5 gardening hazards you should watch out for

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Five health and safety hazards when gardening:

Back problems

Gardening can hurt your back or damage your spine. This happens when you spend long hours bent over tilling the soil and carrying heavy gardening materials. To prevent back problems:

  • Use a stool – This will help protect your spine, knees and joints when you’re working close to the ground.
  • Get a wheelbarrow – Use this to move heavy things around the garden. Ask for help when loading heavy things or divide them into smaller, lighter loads. Bend your knees when lifting anything heavy.
  • Take breaks – Don’t work for long periods of time. Get up and stretch every 30-40 minutes. Drink water, stay in the shade, and rest.
  • Wear proper shoes – Wear shoes that have traction. They should be secure on your feet and have cushioning and arch support. Don’t wear sandals or go barefoot. You can slip and fall. You can hurt your back.

Sun burn and heat exhaustion

Staying under the sun for a long time is bad for your skin. You should:

  • Cover areas like the back of your neck and your face.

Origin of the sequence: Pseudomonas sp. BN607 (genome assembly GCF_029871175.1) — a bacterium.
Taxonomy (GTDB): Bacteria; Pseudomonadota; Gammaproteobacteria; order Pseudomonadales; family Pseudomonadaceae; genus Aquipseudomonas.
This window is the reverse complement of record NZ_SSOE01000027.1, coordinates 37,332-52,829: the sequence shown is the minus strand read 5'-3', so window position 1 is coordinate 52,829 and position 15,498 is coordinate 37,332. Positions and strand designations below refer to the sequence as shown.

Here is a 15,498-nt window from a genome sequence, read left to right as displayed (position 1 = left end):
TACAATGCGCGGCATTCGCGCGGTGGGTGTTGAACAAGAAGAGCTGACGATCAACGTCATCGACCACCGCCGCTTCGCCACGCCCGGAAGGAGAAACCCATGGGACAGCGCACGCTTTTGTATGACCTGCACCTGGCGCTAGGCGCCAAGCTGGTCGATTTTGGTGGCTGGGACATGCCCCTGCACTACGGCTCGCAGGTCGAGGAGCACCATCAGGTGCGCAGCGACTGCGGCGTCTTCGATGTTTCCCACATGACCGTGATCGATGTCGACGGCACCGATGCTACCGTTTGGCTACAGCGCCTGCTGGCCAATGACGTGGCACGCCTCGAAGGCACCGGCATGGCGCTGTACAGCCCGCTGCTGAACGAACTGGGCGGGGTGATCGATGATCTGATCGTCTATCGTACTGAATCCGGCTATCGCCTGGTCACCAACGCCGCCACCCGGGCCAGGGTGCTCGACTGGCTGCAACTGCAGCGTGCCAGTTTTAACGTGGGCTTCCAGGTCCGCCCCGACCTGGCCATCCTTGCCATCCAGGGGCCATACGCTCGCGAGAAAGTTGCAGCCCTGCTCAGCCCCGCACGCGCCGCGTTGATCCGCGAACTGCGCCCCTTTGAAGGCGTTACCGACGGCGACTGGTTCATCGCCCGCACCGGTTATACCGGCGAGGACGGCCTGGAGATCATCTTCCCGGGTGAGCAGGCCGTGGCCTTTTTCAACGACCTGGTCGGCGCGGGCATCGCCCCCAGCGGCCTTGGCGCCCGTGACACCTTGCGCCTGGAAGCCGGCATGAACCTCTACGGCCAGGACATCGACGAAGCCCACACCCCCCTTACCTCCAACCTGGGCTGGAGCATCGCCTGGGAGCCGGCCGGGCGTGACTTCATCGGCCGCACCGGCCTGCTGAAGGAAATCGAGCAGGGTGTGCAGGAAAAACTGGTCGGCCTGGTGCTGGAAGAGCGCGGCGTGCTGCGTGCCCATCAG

• Use sunscreen – Use lotion with SPF 30+ before gardening. You will sweat out the lotion so put some on again every two hours.
  • Get adequate cover – Put on a hat, long-sleeved shirt, and shades.
  • Stay in the shade – Take frequent breaks under the shade. Use an umbrella when the sun is strong.

The heat can also cause a sunstroke or heatstroke. Drink lots of water or cold drinks. But don’t drink alcohol, coffee or other drinks with caffeine. These take away water from the body and cause dehydration.

Insect bites

Insects and bugs may be in the soil or plants. Be careful and avoid ticks. They can carry infections such as Lyme disease. To protect yourself from ticks:

Poisonous chemicals

Do you want to use pesticides and fertilizers in your garden? Ask an expert at the gardening centre first. You can also choose organic mulches and fertilizers which are safer. Always follow instructions and warning labels on gardening products. Keep pets and children away from poisonous materials.

Cuts and scrapes

Sharp gardening tools, thorny plants, rocks and soil debris can scratch you. Wear thick gloves to protect your hands and arms. Consider getting a tetanus vaccine. It should be updated every 10 years.
Article updated April 19, 2021.
Sources: 10 tips for gardening with a bad back, Sirena Rubinoff, Networx.com; 8 hidden dangers of gardening, Amanda Hawkins, Good Housekeeping.com; Heat stroke vs. heat exhaustion, My healthy feeling; and Gardening health and safety tips, Centers for Disease Control and Prevention. Retrieved May 24, 2018.

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